LP, CD or MP3?

A recent story on NPR takes note of the 30th anniversary of the CD.

I remember when CDs overtook LPs in the NCPR control room. Late ’80s. CDs had been around for a few years, but we didn’t get serious about converting right away–in part, we still received a lot of free recordings from music companies and they transitioned over several years. Early CDs had somewhat inferior sound quality, but once I got the hang of using a CD player (not very difficult even for a tech-challenged person like me) I was a convert. Sure, it was fun to back spin an LP to cue it up, but WOW! with CDs, you actually had a reading on remaining time for a track, which made back-timing on the air incredibly easy. (Definition of back-timing: figuring out how many minutes you have until you have to hit an inflexible timepost, such as the start of a network program.)

So, the takeaway from the NPR story is that various audio technologies over the past 100 or so years have each had a lifespan of about 30 years. (Uh, the 8-track is certainly an exception.)

It was hard to let go of LPs–great cover art, easy to read liner notes. On the other hand, CDs eliminated the surface noise problem (even new LPs were often marred by scratches or hissing surfaces) and, eventually, we all got used to the little booklets that accompany CDs–chock full of information printed in the tiniest fonts.


Confession: I still play LPs during The Blue Note and, because I’m so used to CD technology, it’s my favorite at the moment. But I use it all: LPs, CDs, MP3s.

Like digital books, digitized music is convenient and offers instant gratification when you want to hear or play a particular tune. But, I still love browsing LP and CD collections, running my eye over the song titles or list of musicians, associating certain songs with the color of the case or photo on the liner notes. Kind of like handling an actual book…

Do you have a favorite audio technology? Vote below! And share any stories related to one or more of these technologies–the first LP or CD you bought, the first song you downloaded on iTunes, the record you discovered in your parents’ collection…

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4 Responses to “LP, CD or MP3?”

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  1. Dale says:

    Growing up in the ’60s, I was a maniacal consumer of the LP. While I have continued to update my music collection with each new format, I listen less and with less enjoyment following each shift.

    Part of that is having a busier life, but part of it is not having a big 12 inch album cover. Cover art fed my desire to become a graphic designer, and later a web geek. Nowdays I can discover more than I ever want to know about almost any performer on the internet, but I don’t have anything at hand but these nasty little earbuds while I listen–no cryptic images, strange blurbs, no printed lyric sheet in a readable type size. Maybe even a poster insert for my wall.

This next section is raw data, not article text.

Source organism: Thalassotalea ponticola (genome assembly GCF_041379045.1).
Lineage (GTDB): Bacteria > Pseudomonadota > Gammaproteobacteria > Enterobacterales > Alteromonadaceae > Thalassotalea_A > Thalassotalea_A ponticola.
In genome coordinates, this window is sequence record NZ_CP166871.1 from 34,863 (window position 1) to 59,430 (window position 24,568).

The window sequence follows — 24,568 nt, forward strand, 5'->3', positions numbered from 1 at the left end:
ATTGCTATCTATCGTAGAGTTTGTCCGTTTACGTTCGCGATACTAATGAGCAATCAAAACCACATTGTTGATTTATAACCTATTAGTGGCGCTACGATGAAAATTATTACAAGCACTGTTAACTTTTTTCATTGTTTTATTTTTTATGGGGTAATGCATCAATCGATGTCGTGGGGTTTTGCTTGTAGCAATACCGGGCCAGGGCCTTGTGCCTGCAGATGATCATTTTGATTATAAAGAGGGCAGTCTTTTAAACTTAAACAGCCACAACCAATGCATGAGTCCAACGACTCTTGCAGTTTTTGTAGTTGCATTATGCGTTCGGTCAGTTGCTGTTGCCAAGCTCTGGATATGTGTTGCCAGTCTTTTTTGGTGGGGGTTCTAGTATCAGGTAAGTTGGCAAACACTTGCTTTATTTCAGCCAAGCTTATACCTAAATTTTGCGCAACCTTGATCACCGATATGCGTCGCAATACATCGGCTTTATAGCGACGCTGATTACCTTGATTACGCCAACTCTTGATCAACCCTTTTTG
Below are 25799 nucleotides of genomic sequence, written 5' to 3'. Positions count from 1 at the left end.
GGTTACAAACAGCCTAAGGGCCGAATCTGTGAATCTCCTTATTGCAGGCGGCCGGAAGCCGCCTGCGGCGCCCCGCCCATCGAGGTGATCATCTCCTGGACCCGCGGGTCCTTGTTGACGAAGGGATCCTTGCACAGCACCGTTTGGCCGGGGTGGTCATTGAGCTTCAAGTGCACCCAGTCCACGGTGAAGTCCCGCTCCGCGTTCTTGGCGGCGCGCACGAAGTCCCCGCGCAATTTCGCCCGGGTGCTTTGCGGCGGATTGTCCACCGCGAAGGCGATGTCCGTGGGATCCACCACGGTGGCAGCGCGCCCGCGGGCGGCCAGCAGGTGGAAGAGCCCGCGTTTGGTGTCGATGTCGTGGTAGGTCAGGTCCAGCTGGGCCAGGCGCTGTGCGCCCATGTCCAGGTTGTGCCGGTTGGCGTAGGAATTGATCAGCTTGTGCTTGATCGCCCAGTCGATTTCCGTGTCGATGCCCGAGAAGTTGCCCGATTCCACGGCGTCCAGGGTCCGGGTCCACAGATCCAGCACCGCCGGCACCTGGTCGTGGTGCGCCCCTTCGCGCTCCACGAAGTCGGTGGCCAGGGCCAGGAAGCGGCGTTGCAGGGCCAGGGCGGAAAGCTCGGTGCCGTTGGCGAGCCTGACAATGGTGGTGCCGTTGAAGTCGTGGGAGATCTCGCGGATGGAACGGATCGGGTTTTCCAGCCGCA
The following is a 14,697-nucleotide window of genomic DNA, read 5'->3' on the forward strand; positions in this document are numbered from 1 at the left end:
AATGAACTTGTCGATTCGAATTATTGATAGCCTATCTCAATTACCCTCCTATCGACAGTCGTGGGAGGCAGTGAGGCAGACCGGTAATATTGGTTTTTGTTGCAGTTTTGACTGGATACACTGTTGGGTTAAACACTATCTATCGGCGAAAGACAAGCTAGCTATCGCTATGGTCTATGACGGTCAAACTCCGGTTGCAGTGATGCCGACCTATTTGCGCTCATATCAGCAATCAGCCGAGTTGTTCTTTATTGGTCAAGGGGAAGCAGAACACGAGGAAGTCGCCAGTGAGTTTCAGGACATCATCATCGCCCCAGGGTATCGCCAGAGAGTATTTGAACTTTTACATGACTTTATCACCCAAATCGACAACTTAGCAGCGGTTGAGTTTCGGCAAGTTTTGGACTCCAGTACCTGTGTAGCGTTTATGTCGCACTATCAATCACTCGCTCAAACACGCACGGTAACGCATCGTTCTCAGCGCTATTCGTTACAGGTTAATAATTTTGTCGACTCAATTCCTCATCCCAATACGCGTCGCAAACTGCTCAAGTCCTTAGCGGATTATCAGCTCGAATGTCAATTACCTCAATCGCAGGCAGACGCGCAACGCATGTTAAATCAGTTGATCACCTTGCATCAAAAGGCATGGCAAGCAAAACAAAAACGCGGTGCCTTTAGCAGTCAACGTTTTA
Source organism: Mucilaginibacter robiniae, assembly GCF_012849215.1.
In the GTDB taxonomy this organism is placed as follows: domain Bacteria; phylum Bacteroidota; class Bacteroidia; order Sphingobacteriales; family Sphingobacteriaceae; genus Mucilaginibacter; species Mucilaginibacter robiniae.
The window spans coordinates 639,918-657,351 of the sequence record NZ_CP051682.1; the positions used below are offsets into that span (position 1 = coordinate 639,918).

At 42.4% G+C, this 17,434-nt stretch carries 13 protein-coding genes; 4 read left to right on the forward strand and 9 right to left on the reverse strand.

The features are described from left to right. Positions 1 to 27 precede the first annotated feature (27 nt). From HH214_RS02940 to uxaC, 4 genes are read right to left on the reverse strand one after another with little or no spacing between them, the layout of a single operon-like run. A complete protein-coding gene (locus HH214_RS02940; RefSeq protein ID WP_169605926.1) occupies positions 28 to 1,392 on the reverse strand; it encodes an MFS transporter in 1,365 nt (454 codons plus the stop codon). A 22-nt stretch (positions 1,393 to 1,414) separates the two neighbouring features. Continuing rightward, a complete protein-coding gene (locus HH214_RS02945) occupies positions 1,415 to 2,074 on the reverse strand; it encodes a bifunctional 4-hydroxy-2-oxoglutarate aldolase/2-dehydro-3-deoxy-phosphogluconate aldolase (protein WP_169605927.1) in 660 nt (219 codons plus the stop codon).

I make no audiophile argument for the sound quality of the LP–I listened on junk equipment with a party going on in the background. I treated my vinyl shamelessly. But the album covers–I treated them like gold.

  2. Pete Klein says:

    You forgot to mention 45s and the 8 track which had a short life between LPs and cassetts.
    What the mp3 CDs are doing is killing off the CDs for most popular music. In a way, the mp3 is a bit of a throw back to the 45s in that you pick the one or two songs from a CD album you want to hear and forget the rest.

  3. Laura says:

    I used to check out classical records (LPs) from our public library, and, if I liked them, I would make cassette tapes of them by pointing my cassette tape recorder’s built-in microphone towards my brother’s record player speaker. First, of course, I would hang a sign on the door saying, “Quiet – Recording In Progress,” because this method of recording caught every stray noise. One time, my mother quietly opened the door, and then sneezed loudly, and then left, quietly closing the door behind her. When I later indignantly asked why she did this, she laughed, and said, “Well, people sneeze all the time at concerts! It makes it sound like a live recording!” Of course, I now treasure that particular cassette tape, although, I must admit, I do not play cassette tapes much these days.

    Fond though I am of such memories, I love how easy it is to find recordings these days, and how easy it is to obtain them. Back in the day, I would hear something amazing on the public radio station I listened to (even though I could barely get the station), but often would not catch the name of a piece through the static, or, if I did, it would be really hard for me to find a recording of it. The name would linger for years on a scribbled piece of paper, tucked away in my purse, brought out during those infrequent times when I was both in a city and had the opportunity to find a record store! I seldom found the records I was looking for. But those rare occasions when I did find one were special, magical moments. Even so, I also felt a real sense of loss for the music that made my hair stand on end, but that I never could find. It is interesting how we long to listen over and over again to the music that really speaks to us.

  4. knuckleheadedliberal says:

    CD’s and mp3′s are handy. They are so easy and you can take your music anywhere.
    But there is will never be a sound as good as a vinyl record stacked on a Magnavox console set to Autoplay. You hear the clicks of the mechanical movement, the disc drops with a flat thwop, the arm clicks to position and the needle drops. You wait for a moment hearing the unique pop and hiss and maybe a little wow and flutter and then the SOUND! That rich chocolate milky sound of a Magnavox HiFi, a sound so full, so round. The sound of a CD is like seeing Iggy Pop on an album cover, but the sound of vinyl on the Magnavox is like looking at a Renaissance nude.